The purpose of the study was to provide contemporary estimates for diabetic retinopathy (DR) prevalence in a well-defined UK cohort of patients with type 1 diabetes (T1DM) and investigate potential risk factors for proliferative diabetic retinopathy (PDR) and diabetic maculopathy.
Patients and Methods
Four hundred and sixty four T1DM patients in North Hampshire had T1DM duration, demographic and systemic risk factor data evaluated retrospectively alongside their DR status in 2010 using logistic regression analysis.
Overall prevalence of any retinopathy, PDR, and maculopathy was 71.5%, 6.5%, and 10.8%, respectively. PDR and maculopathy prevalence were 0 and 0.7% for <10 years T1DM duration. PDR prevalence was 4%, 8%, and 16% for 10–19.9 years, 20–29.9, years and ≥30 years duration, respectively. Maculopathy prevalence was 15.6%, 18%, and 11% for 10–19.9 years, 20–29.9 years, and ≥30 years duration, respectively. In univariate analysis, PDR was associated with T1DM duration (odds ratio (OR) 1.07/year), age (OR 1.03/year), systolic blood pressure (OR 1.03/mmHg), and antihypertensive therapy (OR 10.63), while maculopathy was associated with duration (OR 1.03/year) and statin therapy (OR 2.83). In multivariate analysis, disease duration (OR 1.07/year) and antihypertensive therapy (OR 6.87) remained significantly associated with PDR, and maculopathy with statin therapy (OR 2.27).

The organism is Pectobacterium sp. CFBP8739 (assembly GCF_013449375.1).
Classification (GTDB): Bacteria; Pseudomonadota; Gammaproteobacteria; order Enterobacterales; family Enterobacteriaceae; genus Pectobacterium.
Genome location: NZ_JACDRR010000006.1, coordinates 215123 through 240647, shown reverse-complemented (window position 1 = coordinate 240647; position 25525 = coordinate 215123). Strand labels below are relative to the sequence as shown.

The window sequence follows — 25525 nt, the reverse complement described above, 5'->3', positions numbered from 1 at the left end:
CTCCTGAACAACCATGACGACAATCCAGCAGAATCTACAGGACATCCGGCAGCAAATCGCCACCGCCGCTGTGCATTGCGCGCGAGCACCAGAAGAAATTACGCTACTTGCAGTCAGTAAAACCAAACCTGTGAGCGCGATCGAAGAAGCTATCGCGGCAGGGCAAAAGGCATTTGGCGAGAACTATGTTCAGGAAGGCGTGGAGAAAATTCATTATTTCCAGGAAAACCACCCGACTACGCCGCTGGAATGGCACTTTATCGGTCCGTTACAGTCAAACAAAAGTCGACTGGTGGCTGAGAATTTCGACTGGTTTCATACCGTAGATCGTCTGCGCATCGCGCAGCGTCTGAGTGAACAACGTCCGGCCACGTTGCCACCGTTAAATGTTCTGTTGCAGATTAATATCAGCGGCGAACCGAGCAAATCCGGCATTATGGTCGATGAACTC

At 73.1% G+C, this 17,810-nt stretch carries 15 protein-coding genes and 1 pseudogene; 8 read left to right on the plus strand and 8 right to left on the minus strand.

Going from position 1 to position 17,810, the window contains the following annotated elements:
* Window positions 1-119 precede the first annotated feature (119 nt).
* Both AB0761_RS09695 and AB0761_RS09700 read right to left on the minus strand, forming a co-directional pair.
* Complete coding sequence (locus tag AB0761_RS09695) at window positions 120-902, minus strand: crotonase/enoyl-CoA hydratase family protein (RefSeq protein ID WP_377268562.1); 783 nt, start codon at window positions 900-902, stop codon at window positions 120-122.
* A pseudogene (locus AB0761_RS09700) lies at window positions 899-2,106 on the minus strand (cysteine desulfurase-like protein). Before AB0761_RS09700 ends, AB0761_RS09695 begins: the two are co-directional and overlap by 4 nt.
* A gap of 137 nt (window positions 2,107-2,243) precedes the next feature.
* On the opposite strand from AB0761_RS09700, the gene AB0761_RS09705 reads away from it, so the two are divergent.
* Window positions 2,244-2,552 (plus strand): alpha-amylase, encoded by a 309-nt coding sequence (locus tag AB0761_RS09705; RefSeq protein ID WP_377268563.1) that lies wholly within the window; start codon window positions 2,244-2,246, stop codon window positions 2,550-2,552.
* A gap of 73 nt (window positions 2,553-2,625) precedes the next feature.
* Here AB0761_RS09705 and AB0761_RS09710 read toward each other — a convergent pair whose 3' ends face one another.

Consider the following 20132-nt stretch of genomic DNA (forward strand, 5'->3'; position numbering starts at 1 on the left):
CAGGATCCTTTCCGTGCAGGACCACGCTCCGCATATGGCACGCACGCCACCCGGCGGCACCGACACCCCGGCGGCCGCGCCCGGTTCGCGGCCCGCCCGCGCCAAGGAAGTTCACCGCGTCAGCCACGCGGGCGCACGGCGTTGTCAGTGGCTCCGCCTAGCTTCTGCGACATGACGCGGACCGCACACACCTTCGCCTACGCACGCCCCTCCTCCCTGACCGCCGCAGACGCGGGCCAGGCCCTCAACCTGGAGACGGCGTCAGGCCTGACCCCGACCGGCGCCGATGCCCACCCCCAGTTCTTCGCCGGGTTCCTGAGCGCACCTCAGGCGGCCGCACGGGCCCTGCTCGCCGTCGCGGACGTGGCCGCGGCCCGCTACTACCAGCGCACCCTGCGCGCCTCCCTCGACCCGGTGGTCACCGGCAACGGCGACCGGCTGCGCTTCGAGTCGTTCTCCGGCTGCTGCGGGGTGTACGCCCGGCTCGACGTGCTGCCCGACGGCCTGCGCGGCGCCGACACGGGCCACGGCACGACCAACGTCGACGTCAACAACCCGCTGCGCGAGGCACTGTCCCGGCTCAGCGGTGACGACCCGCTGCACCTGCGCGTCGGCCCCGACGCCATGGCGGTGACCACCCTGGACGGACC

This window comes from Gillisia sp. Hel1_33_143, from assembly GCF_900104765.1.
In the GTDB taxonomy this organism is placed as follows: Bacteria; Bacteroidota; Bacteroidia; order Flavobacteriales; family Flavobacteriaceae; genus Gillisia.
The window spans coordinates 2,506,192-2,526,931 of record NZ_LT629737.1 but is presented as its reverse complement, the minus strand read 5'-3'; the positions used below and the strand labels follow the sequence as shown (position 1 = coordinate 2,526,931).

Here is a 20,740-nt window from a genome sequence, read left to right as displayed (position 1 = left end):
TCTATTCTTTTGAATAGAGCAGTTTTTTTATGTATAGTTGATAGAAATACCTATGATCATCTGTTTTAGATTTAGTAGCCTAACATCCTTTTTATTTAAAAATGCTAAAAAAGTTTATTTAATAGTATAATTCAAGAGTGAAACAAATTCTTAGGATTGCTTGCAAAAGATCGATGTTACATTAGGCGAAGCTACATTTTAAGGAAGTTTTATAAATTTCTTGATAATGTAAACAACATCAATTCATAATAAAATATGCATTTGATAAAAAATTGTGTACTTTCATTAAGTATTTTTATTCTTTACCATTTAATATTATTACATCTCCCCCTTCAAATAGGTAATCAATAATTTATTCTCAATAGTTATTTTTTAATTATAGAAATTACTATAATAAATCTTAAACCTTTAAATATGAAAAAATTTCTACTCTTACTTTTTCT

This study confirms T1DM duration is a strong risk factor for sight-threatening DR. Maculopathy and PDR prevalence within 10 years of T1DM diagnosis is very low. PDR prevalence at 10–20 years was 4% and then doubled for every 10-year interval thereafter up to 16% with ≥30 years duration. Antihypertensive therapy and statin therapy were strongly associated with PDR and maculopathy, respectively.
Diabetic retinopathy (DR) is an important complication of diabetes and the second most common cause of certifiable blindness in the working age population.1 It is thought to develop following compromise of the retinal microvascular circulation and can ultimately threaten sight. Early detection through screening can help preserve vision.